Information denied

Nearly half of the 314 formal requests to municipal, provincial and federal governments seeking records such as pandemic flu plans, trip expenses for senior officials and public land transactions were met with denials, fees and time delays reaching as long as half a year. [The Star]

Most people don’t bother to ask because they know they will get the runaround and fear getting tagged as rabble-rousers. The ones that do have the balls to ask, get the runaround and get tagged as rabble-rousers.

“It’s a joke,” says Jeff Green, a Torontonian who fought a three-year battle under provincial freedom of information laws to obtain records he says never materialized.

After filing a misconduct complaint against a Toronto police officer, Green made a request in 2006 for records detailing what he believed to be improper use of police computers to search his personal information.

Moreover, if and when you do get information, how can you trust or confirm that information given you is complete or even accurate?

After a series of lengthy negotiations and a formal appeal, the provincial information commissioner ordered police to release the records to Green last year.

But the documents, featuring long lists of computer printout data, amount to “a pile of gibberish,” says Green.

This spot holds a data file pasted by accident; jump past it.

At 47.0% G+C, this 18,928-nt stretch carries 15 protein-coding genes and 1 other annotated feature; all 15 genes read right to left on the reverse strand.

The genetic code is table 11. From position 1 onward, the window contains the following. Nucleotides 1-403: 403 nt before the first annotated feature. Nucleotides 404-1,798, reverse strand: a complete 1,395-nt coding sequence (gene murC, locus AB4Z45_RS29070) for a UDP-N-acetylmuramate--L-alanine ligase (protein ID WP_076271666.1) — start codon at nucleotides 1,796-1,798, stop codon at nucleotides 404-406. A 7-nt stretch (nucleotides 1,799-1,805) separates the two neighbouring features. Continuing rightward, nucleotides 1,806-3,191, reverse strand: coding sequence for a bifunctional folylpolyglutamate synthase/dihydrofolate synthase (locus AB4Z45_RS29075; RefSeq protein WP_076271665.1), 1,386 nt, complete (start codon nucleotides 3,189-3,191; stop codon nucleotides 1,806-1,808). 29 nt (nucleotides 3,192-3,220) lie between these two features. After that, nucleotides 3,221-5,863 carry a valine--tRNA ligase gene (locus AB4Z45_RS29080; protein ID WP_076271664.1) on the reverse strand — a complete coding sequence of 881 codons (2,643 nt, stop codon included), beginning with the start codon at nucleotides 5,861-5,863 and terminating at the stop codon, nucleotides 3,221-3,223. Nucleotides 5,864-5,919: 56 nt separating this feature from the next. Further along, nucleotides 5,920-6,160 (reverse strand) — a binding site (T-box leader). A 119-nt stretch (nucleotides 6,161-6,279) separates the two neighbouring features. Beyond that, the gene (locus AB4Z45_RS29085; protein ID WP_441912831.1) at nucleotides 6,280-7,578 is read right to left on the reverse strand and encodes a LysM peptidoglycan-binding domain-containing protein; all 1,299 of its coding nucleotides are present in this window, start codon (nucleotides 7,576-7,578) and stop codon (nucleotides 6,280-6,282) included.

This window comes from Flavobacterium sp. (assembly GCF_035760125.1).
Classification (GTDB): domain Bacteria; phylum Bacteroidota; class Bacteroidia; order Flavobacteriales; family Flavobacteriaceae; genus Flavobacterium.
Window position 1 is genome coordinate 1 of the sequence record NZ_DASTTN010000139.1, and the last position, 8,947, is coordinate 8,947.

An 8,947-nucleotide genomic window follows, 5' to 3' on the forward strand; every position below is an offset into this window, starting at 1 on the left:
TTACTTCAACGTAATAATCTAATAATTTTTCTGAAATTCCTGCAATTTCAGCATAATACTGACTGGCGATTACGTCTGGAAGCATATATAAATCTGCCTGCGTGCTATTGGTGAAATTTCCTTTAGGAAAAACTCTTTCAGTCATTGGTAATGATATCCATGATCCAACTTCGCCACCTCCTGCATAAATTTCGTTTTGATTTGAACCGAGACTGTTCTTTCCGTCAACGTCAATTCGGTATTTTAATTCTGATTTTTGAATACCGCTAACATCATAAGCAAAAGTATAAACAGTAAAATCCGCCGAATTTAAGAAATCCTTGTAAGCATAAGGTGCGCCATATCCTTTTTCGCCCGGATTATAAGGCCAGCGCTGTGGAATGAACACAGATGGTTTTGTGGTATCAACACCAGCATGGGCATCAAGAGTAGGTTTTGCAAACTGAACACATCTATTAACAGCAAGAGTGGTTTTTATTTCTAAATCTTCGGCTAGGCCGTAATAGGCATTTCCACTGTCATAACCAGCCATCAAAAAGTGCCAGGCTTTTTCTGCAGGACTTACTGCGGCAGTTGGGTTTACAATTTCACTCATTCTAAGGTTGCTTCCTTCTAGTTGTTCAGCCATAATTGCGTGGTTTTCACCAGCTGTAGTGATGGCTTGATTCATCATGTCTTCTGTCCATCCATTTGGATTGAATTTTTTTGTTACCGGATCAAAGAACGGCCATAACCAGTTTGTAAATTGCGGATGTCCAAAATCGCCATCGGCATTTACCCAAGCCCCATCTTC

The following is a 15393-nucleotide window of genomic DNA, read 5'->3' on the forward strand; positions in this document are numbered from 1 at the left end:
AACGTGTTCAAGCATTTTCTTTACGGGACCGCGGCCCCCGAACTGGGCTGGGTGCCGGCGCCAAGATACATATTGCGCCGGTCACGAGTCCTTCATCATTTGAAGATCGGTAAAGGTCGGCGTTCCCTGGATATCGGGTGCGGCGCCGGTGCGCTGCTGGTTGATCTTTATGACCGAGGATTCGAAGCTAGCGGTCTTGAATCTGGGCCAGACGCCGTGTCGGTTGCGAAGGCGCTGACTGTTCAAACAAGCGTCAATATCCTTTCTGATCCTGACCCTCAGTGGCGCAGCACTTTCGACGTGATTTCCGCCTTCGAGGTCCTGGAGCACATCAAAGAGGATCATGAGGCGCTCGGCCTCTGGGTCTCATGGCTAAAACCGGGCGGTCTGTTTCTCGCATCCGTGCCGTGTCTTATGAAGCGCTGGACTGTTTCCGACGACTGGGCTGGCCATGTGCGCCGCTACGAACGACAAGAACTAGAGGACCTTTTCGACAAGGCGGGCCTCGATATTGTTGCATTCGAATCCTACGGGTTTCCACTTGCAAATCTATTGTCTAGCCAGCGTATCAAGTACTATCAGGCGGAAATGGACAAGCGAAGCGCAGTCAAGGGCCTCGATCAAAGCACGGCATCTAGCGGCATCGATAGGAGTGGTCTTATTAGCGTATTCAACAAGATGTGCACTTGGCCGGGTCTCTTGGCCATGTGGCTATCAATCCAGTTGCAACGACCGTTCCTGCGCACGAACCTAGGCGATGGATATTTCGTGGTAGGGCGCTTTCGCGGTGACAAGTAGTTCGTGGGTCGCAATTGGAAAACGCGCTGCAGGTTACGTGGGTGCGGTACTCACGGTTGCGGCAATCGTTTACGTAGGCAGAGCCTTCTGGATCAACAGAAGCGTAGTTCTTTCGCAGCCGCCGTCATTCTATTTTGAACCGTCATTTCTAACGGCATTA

“Whatever information they provided would be the same as providing nothing. It’s an illusion of access to calm the masses.”

We have our local examples. There is the case of the CAO letter with it’s mysterious blacked out paragraph that may or may not have been completely innocuous [but if so, why a court case over it at considerable cost to the taxpayer?] The latest is the efforts of Mr. Becker to obtain the details of the contract with Irving over the “clock park” [so called] land. Perhaps Council should take note of this from the same article [emph ours]:

Confidentiality was the reason generally cited for denial of the records.

“We could not provide the actual contracts themselves (because) they were set up as confidential legal documents and contain competitive information,” said University of New Brunswick spokesperson Cynthia Goodwin.

Last year, the Ontario Information Commissioner rejected a similar argument by Hamilton’s McMaster University and ordered the university to release contract records to the Toronto Star, stating McMaster “has not provided detailed and convincing evidence of harm.”

But of course the Irving land case may never get before a judge. Will this too be “settled”  with taxpayer money and the details kept quiet?

Advertisements

Comments are closed.